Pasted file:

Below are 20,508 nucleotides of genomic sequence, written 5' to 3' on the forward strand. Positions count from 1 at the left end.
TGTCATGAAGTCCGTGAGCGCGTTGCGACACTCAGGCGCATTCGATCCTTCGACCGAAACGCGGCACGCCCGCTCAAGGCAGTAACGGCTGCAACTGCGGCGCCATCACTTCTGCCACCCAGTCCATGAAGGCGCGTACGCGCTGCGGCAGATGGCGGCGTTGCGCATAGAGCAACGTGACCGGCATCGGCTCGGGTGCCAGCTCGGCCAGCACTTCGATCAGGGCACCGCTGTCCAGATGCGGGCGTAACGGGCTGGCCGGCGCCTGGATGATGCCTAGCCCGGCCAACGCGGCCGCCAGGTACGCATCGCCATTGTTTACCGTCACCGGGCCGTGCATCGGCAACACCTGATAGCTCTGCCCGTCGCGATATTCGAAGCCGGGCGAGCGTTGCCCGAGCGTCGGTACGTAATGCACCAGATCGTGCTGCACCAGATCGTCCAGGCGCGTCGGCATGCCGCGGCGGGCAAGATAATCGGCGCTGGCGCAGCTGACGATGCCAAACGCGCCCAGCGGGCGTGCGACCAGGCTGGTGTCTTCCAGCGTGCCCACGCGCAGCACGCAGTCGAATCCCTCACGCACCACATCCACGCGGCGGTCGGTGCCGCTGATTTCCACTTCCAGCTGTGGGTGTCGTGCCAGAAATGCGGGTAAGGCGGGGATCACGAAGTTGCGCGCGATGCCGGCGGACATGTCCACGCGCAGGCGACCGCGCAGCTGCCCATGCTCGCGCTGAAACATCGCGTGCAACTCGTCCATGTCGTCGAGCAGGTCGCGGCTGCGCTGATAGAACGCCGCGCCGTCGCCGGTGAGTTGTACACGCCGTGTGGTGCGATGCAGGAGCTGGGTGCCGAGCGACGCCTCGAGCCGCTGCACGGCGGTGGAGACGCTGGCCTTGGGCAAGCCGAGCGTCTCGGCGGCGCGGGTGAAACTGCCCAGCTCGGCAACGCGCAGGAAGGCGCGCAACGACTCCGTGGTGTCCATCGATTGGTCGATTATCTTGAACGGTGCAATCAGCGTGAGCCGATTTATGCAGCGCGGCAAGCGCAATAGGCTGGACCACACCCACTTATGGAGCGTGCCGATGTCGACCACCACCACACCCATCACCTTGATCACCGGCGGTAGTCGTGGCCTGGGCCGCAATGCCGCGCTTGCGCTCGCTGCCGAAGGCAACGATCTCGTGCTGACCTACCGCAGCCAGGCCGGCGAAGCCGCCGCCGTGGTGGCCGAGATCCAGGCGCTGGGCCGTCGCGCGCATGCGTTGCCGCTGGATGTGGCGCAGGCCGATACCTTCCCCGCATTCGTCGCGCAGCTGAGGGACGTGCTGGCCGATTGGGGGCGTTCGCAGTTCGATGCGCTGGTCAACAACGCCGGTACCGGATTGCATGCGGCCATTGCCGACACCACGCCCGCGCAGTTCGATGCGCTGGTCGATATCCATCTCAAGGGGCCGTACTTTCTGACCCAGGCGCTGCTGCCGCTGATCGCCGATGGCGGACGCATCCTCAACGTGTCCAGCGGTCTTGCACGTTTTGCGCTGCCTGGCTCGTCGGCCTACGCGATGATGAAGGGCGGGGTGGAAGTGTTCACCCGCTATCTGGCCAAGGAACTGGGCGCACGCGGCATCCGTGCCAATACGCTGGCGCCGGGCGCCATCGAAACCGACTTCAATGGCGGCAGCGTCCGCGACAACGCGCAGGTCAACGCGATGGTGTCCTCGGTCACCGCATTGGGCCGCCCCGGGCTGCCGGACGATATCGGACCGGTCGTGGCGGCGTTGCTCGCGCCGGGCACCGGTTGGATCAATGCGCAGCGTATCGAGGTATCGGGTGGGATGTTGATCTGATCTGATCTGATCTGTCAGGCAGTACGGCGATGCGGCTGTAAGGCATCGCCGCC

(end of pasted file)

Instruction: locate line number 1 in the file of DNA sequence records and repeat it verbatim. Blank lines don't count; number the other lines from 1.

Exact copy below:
Below are 20,508 nucleotides of genomic sequence, written 5' to 3' on the forward strand. Positions count from 1 at the left end.